Joseph Lovatt (1873-1945)

Joseph Lovatt was born in Rookery just below Mow Cop on 1 st July 1873, buy his 23 rd Birthday he was married. He was at first a Baker like his Father and even expanded to include other groceries. In 1902 he built his own bake house at Fir Close and delivered brad all over Mow Cop. By 1906 he had made enough money to build the rather grand looking West View with Coach House tables and outbuildings.

He would by property whenever he got the chance. In 1918 and 1922 he bought from the Bishop of Derby and Sir Philip Baker-Wilbraham of Rode Hall much of the Land around the Castle and the Old man of Mow, he also bought the land on the Staffordshire side from the Sneyd Trustees.
Joe started to clear the old quarries of rubble and then started to quarry out new rock, this was mainly for the roads in Cheshire and building.
He paid his men £1 a week for loading sandstone from the Castle banks and was even going to build a bandstand next to the Castle, this however was met with much hostility. By now a lot of locals were against him, as they apparently feared the already ruined Castle was going to be damaged even more.

As people returned from the Great War in poverty he became more unpopular and West View was nicknamed “The Manor House” Joseph all through his life he was a Methodist preacher and was often in the local circuit teaching at many different locations. He was keen on local history and wanted to preserve the Castle and in 1923 made the offer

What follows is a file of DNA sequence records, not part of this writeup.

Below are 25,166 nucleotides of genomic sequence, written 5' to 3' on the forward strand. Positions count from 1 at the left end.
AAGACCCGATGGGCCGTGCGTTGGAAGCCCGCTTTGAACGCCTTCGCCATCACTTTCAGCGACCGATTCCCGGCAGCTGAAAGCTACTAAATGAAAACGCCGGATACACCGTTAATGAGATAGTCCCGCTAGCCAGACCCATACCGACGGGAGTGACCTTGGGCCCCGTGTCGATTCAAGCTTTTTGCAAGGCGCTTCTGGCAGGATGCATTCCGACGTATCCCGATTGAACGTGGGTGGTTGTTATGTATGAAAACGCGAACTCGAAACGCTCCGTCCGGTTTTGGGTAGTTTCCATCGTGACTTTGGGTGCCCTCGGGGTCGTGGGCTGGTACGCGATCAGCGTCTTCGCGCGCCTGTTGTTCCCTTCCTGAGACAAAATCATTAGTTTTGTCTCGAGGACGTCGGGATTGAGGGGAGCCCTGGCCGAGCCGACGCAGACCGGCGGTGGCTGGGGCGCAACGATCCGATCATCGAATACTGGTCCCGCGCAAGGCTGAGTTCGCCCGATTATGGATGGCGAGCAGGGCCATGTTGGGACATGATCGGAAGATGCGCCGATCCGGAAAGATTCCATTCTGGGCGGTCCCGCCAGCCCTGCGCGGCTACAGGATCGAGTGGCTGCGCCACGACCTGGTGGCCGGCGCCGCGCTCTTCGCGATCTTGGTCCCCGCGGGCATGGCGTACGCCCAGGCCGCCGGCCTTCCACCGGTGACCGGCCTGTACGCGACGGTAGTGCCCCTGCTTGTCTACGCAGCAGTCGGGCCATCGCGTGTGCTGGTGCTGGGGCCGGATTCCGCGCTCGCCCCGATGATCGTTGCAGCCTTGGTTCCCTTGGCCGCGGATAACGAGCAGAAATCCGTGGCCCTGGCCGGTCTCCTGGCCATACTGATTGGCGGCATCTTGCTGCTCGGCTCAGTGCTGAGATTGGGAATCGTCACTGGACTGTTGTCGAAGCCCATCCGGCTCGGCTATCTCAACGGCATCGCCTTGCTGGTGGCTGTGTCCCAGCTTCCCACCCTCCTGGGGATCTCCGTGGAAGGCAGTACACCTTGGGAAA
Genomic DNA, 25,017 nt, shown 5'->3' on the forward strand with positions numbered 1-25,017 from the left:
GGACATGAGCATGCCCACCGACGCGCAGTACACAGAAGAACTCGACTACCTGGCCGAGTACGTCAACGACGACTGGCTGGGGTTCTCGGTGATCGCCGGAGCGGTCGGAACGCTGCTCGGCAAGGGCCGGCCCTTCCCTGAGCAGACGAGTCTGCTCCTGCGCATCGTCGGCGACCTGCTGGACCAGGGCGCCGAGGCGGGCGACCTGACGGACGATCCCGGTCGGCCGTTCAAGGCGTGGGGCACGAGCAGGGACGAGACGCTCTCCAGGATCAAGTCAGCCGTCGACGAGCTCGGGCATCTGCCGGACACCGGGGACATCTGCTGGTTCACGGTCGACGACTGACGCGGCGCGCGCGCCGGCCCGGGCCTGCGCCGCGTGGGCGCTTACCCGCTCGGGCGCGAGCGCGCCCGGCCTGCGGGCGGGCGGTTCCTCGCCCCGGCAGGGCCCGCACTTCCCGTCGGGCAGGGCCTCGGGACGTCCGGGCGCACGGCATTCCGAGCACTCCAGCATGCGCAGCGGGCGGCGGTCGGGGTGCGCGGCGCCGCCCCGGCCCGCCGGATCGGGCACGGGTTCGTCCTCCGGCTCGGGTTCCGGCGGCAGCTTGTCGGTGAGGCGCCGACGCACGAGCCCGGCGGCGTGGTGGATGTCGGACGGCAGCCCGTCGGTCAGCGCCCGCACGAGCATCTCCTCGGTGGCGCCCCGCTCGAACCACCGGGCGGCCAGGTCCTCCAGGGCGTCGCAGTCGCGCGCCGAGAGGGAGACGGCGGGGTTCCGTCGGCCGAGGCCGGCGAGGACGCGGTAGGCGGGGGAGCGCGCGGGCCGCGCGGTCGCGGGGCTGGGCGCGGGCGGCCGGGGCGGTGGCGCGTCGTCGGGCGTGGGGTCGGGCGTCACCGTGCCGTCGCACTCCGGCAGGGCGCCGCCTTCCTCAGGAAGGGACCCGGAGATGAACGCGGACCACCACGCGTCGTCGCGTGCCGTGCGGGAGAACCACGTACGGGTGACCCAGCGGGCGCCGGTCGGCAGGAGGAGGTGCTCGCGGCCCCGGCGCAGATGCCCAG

“If the public will repair the Castle on Mow Cop, I will hand over the same with half an acre of ground thereabouts of land in the vicinity for pleasure or sports ground to any representative body, on condition that any surplus profits left over after up-keep has been provided for, shall be handed over to any public institution devoted to the care of the sick…”

Joe carried on quarrying, he was getting 4/- a ton for Mow Cop stone, there were disputed and court cases as Joe had damaged footpaths across the land, and no one seemed to know exactly what the law was for common land and access rights. The quarrying eventually stopped and the land was handed over to the National Trust in 1937. Joseph left Mow Cop and moved the Avenue in Kidsgrove.
All his life Joe remained a keen Methodist Preacher and was often heard preaching on the local circuit